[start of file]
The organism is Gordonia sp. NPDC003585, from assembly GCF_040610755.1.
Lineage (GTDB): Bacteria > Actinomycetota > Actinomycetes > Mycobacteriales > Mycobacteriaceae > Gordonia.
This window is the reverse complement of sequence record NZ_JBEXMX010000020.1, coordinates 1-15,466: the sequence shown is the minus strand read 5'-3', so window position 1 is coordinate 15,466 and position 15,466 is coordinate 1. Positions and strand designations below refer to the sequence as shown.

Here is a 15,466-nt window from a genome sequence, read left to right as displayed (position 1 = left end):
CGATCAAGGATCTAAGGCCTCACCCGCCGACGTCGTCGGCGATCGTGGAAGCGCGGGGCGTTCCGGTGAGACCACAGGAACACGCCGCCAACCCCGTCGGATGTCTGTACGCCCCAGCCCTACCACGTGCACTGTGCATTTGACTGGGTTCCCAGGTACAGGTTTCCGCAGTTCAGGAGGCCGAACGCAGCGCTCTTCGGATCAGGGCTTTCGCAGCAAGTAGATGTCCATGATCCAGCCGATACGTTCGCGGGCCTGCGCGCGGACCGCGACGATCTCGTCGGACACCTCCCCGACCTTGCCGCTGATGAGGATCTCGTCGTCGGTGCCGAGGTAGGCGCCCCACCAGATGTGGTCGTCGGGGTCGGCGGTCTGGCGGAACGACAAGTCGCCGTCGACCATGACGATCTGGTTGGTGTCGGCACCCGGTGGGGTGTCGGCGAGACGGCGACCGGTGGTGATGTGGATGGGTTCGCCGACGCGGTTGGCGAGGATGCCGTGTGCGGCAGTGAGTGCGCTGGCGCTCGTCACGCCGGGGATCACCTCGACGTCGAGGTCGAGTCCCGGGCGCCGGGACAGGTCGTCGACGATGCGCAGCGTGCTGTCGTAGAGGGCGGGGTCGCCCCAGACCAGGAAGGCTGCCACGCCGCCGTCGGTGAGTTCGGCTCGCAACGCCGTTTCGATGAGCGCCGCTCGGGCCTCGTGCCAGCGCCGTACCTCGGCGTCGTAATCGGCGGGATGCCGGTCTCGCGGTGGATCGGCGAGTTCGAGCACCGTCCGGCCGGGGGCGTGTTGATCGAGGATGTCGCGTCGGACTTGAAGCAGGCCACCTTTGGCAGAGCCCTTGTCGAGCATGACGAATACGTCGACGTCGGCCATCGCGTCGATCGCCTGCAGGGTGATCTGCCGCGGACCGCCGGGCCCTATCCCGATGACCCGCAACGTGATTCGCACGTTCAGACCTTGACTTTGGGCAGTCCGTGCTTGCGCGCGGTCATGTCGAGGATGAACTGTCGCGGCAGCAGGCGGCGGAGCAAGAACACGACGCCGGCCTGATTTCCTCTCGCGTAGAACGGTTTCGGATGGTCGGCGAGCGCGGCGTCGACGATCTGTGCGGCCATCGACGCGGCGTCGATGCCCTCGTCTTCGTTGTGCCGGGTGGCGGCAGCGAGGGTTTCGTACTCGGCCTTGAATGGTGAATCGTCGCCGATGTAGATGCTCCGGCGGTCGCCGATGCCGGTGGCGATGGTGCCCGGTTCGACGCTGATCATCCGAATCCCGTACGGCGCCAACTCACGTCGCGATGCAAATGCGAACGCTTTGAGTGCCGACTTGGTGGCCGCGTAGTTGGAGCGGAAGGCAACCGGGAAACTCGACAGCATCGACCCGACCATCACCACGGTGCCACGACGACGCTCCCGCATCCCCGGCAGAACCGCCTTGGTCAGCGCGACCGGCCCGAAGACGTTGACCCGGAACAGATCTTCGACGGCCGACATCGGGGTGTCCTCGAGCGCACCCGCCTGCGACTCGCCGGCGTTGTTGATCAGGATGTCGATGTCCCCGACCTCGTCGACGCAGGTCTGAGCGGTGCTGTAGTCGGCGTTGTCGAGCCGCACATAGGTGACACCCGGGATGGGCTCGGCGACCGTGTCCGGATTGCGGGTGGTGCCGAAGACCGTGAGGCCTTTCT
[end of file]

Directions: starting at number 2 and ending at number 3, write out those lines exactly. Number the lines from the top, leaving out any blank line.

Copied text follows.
Lineage (GTDB): Bacteria > Actinomycetota > Actinomycetes > Mycobacteriales > Mycobacteriaceae > Gordonia.
This window is the reverse complement of sequence record NZ_JBEXMX010000020.1, coordinates 1-15,466: the sequence shown is the minus strand read 5'-3', so window position 1 is coordinate 15,466 and position 15,466 is coordinate 1. Positions and strand designations below refer to the sequence as shown.